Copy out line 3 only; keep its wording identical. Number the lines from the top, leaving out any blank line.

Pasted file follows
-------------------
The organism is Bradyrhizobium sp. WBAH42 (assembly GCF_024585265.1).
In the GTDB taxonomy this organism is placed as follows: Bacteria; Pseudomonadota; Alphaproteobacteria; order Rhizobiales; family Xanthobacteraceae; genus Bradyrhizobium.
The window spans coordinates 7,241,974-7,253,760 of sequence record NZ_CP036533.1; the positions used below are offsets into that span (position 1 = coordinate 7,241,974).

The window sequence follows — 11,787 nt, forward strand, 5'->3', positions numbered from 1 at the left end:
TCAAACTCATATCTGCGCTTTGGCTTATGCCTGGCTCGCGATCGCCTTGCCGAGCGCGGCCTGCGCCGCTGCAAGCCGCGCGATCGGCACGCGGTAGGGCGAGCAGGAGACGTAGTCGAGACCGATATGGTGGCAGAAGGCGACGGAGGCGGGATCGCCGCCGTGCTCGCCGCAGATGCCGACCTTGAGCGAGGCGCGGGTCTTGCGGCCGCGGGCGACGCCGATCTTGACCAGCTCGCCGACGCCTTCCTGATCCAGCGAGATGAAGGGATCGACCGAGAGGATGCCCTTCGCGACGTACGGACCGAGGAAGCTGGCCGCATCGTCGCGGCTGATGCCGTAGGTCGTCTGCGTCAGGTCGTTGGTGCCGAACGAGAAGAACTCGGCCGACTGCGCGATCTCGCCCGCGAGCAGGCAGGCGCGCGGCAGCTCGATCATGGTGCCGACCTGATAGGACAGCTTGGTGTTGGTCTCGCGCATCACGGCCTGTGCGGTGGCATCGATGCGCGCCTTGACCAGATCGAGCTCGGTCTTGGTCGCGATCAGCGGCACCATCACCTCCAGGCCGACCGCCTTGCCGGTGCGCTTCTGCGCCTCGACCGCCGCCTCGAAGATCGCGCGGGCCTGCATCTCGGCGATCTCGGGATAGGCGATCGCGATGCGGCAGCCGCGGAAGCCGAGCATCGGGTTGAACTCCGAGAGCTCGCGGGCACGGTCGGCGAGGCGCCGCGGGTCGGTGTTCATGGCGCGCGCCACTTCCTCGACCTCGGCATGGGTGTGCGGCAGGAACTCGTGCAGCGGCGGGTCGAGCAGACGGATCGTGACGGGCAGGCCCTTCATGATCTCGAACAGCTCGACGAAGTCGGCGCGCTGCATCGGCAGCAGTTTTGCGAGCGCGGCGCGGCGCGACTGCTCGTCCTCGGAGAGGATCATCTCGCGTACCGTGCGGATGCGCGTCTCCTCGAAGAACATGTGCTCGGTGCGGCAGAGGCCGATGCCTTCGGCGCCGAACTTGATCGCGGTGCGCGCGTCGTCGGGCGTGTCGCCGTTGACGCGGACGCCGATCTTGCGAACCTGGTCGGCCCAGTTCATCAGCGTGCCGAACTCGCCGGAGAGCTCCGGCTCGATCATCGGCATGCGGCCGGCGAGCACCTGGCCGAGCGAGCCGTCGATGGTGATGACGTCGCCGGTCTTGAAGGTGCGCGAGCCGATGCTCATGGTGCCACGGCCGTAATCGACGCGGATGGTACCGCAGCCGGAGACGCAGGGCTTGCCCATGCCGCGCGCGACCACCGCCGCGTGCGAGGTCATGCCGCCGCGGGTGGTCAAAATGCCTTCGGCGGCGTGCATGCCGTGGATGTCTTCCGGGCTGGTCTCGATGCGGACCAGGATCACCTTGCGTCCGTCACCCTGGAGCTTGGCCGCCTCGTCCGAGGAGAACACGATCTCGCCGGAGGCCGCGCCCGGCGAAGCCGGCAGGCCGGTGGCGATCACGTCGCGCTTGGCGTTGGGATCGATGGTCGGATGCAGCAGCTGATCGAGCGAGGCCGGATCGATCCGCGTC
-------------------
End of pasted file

The window spans coordinates 7,241,974-7,253,760 of sequence record NZ_CP036533.1; the positions used below are offsets into that span (position 1 = coordinate 7,241,974).